Meat Plant Reopens & RFS Waiver

Meat Plant Reopens & RFS Waiver

Meat Plant Reopens & RFS Waiver plus Food Forethought. I’m Greg Martin with today’s Northwest Report.

The Renewable Fuels Standard calls for a certain percentage of ethanol to be produced and a number of ag groups are asking the EPA for a waiver of the RFS during this tough time. Ag Economist, Matt Roberts, says the EPA could issue a full or partial waiver.

ROBERTS: I think most observers believe this would be a partial waiver. I don’t believe many would expect that it would be a complete waiver and it’s not clear if a complete waiver were issued that ethanol production would cease, in fact it’s almost a certainty that we would see a further reduction in ethanol production but we would still likely be producing 60 to 70% of last years’ production

USDA’s Food Safety and Inspection Service has lifted the suspension it issued to Central Valley Meat Co. on August 19, allowing the company to resume operations. The announcement comes just a week after FSIS withdrew its inspectors and closed down the plant after an undercover video released by animal activists showed dairy cows allegedly being abused in Central Valley Meat Co.’s slaughter operations. The company is still suspended from supplying meat to federal food programs. The company is also ineligible to bid on future contracts until USDA reviews and approves corrective and preventative measures.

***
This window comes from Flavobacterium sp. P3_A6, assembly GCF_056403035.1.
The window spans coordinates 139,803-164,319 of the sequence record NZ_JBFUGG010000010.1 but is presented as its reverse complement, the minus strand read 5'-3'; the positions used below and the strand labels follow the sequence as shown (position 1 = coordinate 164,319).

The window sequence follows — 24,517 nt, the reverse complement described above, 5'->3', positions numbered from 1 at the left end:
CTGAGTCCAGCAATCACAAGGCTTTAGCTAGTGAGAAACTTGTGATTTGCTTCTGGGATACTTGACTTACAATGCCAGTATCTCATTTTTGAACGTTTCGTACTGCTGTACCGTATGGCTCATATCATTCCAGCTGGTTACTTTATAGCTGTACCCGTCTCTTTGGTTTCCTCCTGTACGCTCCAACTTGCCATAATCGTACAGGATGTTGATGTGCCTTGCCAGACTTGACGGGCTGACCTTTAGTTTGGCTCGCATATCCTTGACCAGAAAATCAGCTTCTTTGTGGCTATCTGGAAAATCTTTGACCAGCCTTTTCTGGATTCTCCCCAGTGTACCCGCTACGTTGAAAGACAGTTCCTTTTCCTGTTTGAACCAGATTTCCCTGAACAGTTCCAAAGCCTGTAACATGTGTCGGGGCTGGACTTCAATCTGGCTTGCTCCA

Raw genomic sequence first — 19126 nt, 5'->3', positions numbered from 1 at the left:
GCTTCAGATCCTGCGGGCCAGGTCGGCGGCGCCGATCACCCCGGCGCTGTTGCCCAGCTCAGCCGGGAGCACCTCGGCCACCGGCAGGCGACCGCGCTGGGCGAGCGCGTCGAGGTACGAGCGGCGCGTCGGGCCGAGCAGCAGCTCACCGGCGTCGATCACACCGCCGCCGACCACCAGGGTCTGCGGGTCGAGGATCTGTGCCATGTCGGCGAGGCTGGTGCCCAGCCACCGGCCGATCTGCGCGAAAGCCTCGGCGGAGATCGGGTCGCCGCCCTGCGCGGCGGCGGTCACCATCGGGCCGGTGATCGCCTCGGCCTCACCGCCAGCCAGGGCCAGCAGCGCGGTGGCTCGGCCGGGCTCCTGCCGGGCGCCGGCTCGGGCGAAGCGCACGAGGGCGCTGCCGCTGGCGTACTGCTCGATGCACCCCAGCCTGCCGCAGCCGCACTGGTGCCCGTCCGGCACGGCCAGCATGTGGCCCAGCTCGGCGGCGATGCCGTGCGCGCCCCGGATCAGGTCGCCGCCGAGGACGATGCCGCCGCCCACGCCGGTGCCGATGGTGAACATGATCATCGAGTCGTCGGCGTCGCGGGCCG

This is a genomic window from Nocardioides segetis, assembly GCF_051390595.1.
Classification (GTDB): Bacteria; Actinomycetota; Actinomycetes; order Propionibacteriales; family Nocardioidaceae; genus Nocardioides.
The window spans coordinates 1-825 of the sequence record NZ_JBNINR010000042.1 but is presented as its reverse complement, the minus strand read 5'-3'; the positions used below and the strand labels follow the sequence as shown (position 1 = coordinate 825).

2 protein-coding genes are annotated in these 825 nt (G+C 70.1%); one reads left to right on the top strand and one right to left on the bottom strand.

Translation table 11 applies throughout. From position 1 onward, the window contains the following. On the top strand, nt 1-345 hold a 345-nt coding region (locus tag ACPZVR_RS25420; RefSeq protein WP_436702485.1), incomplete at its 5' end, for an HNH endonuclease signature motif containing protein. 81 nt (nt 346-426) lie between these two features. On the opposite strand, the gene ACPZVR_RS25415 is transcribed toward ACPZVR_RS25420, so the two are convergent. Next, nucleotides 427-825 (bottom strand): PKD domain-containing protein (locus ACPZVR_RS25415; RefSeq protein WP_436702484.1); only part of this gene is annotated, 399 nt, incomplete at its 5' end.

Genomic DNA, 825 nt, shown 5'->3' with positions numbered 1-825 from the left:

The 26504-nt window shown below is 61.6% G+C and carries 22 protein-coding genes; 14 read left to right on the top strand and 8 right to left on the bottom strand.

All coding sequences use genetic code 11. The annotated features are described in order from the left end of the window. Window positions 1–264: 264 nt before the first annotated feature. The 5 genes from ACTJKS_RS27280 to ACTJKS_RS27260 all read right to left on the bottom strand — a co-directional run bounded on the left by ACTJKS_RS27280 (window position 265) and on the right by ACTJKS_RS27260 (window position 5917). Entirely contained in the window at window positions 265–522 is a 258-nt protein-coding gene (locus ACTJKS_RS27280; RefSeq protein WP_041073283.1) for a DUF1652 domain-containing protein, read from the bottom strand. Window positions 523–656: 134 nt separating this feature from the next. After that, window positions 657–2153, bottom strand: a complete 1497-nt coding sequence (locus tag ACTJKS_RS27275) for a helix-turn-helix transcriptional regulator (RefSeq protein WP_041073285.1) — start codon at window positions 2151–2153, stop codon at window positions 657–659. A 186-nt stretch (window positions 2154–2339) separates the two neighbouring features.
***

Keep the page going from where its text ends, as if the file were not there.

Now with today’s Food Forethought, here’s Lacy Gray.

The latest USDA food price outlook says “the rising price of commodities will eventually translate to an increase in food prices, but not right away”. It’s obvious from the price jump of 65 to 85 cents a box on most cereals at the supermarket that somebody didn’t get the memo. While grocery shopping this last weekend my hubby and I noticed dramatic price increases on most items containing grains. I guess this store’s management team wanted to get the jump on everybody else. The good news, prices for fresh fruits and vegetables remained fairly steady or even fell slightly. More good news, the USDA has revised their price increase forecast for fresh seafood, actually lowering it from the predicted 4 to 5 percent increase, to a 3 to 4 percent increase. Of course, I haven’t even mentioned the government’s forecast for beef, pork, eggs, and dairy, and I don’t think I will. Only so much bad news can be assimilated in one day. There is no sugar coating it though, with the rising price of food and gasoline, we as consumers are definitely going to have to get even more creative than we already have when it comes to penny pinching and bargain shopping.

Thanks Lacy. That’s today’s Northwest Report. I’m Greg Martin on the Ag Information Network.

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